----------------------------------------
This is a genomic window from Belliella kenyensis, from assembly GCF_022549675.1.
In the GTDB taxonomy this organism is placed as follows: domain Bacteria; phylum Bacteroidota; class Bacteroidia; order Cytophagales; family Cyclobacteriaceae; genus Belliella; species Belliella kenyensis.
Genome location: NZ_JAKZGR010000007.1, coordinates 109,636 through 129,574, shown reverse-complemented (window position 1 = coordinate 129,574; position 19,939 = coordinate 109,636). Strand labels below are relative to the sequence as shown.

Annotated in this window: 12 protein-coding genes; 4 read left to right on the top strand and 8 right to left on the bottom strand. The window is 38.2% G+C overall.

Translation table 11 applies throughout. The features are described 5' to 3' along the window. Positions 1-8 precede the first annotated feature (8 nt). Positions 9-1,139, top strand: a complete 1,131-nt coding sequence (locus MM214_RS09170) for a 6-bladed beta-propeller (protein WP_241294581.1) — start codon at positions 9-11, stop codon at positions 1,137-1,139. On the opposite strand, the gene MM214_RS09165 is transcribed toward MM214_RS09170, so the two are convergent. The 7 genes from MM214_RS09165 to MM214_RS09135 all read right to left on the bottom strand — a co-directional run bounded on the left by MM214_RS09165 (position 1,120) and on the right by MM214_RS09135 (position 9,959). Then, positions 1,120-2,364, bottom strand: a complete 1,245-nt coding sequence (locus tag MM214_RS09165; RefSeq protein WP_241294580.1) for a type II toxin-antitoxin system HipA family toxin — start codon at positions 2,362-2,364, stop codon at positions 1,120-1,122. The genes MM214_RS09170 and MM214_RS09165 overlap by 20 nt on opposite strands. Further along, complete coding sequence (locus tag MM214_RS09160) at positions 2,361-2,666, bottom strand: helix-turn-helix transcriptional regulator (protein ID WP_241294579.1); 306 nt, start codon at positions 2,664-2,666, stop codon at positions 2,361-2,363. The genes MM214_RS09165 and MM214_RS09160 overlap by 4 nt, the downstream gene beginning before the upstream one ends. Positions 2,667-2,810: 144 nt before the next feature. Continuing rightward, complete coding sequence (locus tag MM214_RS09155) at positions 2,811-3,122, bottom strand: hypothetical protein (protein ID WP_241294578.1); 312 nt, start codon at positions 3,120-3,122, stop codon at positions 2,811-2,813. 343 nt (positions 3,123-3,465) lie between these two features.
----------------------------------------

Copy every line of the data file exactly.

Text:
This is a genomic window from Belliella kenyensis, from assembly GCF_022549675.1.
In the GTDB taxonomy this organism is placed as follows: domain Bacteria; phylum Bacteroidota; class Bacteroidia; order Cytophagales; family Cyclobacteriaceae; genus Belliella; species Belliella kenyensis.
Genome location: NZ_JAKZGR010000007.1, coordinates 109,636 through 129,574, shown reverse-complemented (window position 1 = coordinate 129,574; position 19,939 = coordinate 109,636). Strand labels below are relative to the sequence as shown.

Annotated in this window: 12 protein-coding genes; 4 read left to right on the top strand and 8 right to left on the bottom strand. The window is 38.2% G+C overall.

Translation table 11 applies throughout. The features are described 5' to 3' along the window. Positions 1-8 precede the first annotated feature (8 nt). Positions 9-1,139, top strand: a complete 1,131-nt coding sequence (locus MM214_RS09170) for a 6-bladed beta-propeller (protein WP_241294581.1) — start codon at positions 9-11, stop codon at positions 1,137-1,139. On the opposite strand, the gene MM214_RS09165 is transcribed toward MM214_RS09170, so the two are convergent. The 7 genes from MM214_RS09165 to MM214_RS09135 all read right to left on the bottom strand — a co-directional run bounded on the left by MM214_RS09165 (position 1,120) and on the right by MM214_RS09135 (position 9,959). Then, positions 1,120-2,364, bottom strand: a complete 1,245-nt coding sequence (locus tag MM214_RS09165; RefSeq protein WP_241294580.1) for a type II toxin-antitoxin system HipA family toxin — start codon at positions 2,362-2,364, stop codon at positions 1,120-1,122. The genes MM214_RS09170 and MM214_RS09165 overlap by 20 nt on opposite strands. Further along, complete coding sequence (locus tag MM214_RS09160) at positions 2,361-2,666, bottom strand: helix-turn-helix transcriptional regulator (protein ID WP_241294579.1); 306 nt, start codon at positions 2,664-2,666, stop codon at positions 2,361-2,363. The genes MM214_RS09165 and MM214_RS09160 overlap by 4 nt, the downstream gene beginning before the upstream one ends. Positions 2,667-2,810: 144 nt before the next feature. Continuing rightward, complete coding sequence (locus tag MM214_RS09155) at positions 2,811-3,122, bottom strand: hypothetical protein (protein ID WP_241294578.1); 312 nt, start codon at positions 3,120-3,122, stop codon at positions 2,811-2,813. 343 nt (positions 3,123-3,465) lie between these two features.